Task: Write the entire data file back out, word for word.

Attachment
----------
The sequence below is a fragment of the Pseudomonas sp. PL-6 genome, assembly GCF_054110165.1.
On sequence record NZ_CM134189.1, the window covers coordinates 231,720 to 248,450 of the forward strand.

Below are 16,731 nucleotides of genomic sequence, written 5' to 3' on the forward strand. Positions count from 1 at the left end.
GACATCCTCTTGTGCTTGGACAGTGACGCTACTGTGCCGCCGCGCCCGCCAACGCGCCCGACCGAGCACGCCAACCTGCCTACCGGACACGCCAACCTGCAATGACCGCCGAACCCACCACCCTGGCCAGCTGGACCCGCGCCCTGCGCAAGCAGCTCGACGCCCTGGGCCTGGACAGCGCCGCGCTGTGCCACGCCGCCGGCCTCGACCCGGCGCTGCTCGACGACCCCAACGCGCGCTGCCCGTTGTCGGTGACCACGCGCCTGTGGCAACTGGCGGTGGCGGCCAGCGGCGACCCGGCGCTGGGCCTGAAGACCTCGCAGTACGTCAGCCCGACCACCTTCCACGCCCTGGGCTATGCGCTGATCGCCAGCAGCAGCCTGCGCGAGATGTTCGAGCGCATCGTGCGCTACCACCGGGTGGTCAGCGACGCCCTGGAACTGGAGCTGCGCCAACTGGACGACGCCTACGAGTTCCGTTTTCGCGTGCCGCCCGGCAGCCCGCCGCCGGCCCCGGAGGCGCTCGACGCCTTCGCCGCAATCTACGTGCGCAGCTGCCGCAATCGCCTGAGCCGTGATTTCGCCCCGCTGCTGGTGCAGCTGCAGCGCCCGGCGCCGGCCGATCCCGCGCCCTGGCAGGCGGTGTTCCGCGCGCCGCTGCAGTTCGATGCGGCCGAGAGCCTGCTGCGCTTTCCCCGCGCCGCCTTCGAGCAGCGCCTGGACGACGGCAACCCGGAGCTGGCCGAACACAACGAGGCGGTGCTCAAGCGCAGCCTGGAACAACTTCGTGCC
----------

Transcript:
The sequence below is a fragment of the Pseudomonas sp. PL-6 genome, assembly GCF_054110165.1.
On sequence record NZ_CM134189.1, the window covers coordinates 231,720 to 248,450 of the forward strand.

Below are 16,731 nucleotides of genomic sequence, written 5' to 3' on the forward strand. Positions count from 1 at the left end.
GACATCCTCTTGTGCTTGGACAGTGACGCTACTGTGCCGCCGCGCCCGCCAACGCGCCCGACCGAGCACGCCAACCTGCCTACCGGACACGCCAACCTGCAATGACCGCCGAACCCACCACCCTGGCCAGCTGGACCCGCGCCCTGCGCAAGCAGCTCGACGCCCTGGGCCTGGACAGCGCCGCGCTGTGCCACGCCGCCGGCCTCGACCCGGCGCTGCTCGACGACCCCAACGCGCGCTGCCCGTTGTCGGTGACCACGCGCCTGTGGCAACTGGCGGTGGCGGCCAGCGGCGACCCGGCGCTGGGCCTGAAGACCTCGCAGTACGTCAGCCCGACCACCTTCCACGCCCTGGGCTATGCGCTGATCGCCAGCAGCAGCCTGCGCGAGATGTTCGAGCGCATCGTGCGCTACCACCGGGTGGTCAGCGACGCCCTGGAACTGGAGCTGCGCCAACTGGACGACGCCTACGAGTTCCGTTTTCGCGTGCCGCCCGGCAGCCCGCCGCCGGCCCCGGAGGCGCTCGACGCCTTCGCCGCAATCTACGTGCGCAGCTGCCGCAATCGCCTGAGCCGTGATTTCGCCCCGCTGCTGGTGCAGCTGCAGCGCCCGGCGCCGGCCGATCCCGCGCCCTGGCAGGCGGTGTTCCGCGCGCCGCTGCAGTTCGATGCGGCCGAGAGCCTGCTGCGCTTTCCCCGCGCCGCCTTCGAGCAGCGCCTGGACGACGGCAACCCGGAGCTGGCCGAACACAACGAGGCGGTGCTCAAGCGCAGCCTGGAACAACTTCGTGCC